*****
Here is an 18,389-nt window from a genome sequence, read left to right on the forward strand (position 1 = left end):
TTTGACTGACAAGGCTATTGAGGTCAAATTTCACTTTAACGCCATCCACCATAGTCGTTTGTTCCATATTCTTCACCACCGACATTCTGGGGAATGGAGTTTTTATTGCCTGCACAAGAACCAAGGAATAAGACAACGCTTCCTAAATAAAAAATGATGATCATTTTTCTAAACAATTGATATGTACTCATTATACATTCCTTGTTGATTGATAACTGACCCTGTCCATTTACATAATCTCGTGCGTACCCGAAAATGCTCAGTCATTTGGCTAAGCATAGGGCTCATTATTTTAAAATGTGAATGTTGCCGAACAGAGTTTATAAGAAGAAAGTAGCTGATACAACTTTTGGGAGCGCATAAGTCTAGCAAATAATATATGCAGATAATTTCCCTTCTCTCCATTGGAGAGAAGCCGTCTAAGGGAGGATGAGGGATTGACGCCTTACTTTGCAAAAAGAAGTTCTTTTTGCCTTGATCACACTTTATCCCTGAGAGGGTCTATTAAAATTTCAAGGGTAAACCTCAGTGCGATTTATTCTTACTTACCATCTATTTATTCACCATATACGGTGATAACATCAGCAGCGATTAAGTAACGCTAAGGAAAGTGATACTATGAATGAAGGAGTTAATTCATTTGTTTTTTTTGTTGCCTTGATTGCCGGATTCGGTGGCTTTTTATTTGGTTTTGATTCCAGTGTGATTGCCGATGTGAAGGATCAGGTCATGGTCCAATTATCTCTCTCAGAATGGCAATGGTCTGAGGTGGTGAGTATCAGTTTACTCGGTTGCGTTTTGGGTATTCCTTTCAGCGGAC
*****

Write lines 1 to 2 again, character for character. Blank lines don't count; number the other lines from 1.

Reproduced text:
Here is an 18,389-nt window from a genome sequence, read left to right on the forward strand (position 1 = left end):
TTTGACTGACAAGGCTATTGAGGTCAAATTTCACTTTAACGCCATCCACCATAGTCGTTTGTTCCATATTCTTCACCACCGACATTCTGGGGAATGGAGTTTTTATTGCCTGCACAAGAACCAAGGAATAAGACAACGCTTCCTAAATAAAAAATGATGATCATTTTTCTAAACAATTGATATGTACTCATTATACATTCCTTGTTGATTGATAACTGACCCTGTCCATTTACATAATCTCGTGCGTACCCGAAAATGCTCAGTCATTTGGCTAAGCATAGGGCTCATTATTTTAAAATGTGAATGTTGCCGAACAGAGTTTATAAGAAGAAAGTAGCTGATACAACTTTTGGGAGCGCATAAGTCTAGCAAATAATATATGCAGATAATTTCCCTTCTCTCCATTGGAGAGAAGCCGTCTAAGGGAGGATGAGGGATTGACGCCTTACTTTGCAAAAAGAAGTTCTTTTTGCCTTGATCACACTTTATCCCTGAGAGGGTCTATTAAAATTTCAAGGGTAAACCTCAGTGCGATTTATTCTTACTTACCATCTATTTATTCACCATATACGGTGATAACATCAGCAGCGATTAAGTAACGCTAAGGAAAGTGATACTATGAATGAAGGAGTTAATTCATTTGTTTTTTTTGTTGCCTTGATTGCCGGATTCGGTGGCTTTTTATTTGGTTTTGATTCCAGTGTGATTGCCGATGTGAAGGATCAGGTCATGGTCCAATTATCTCTCTCAGAATGGCAATGGTCTGAGGTGGTGAGTATCAGTTTACTCGGTTGCGTTTTGGGTATTCCTTTCAGCGGAC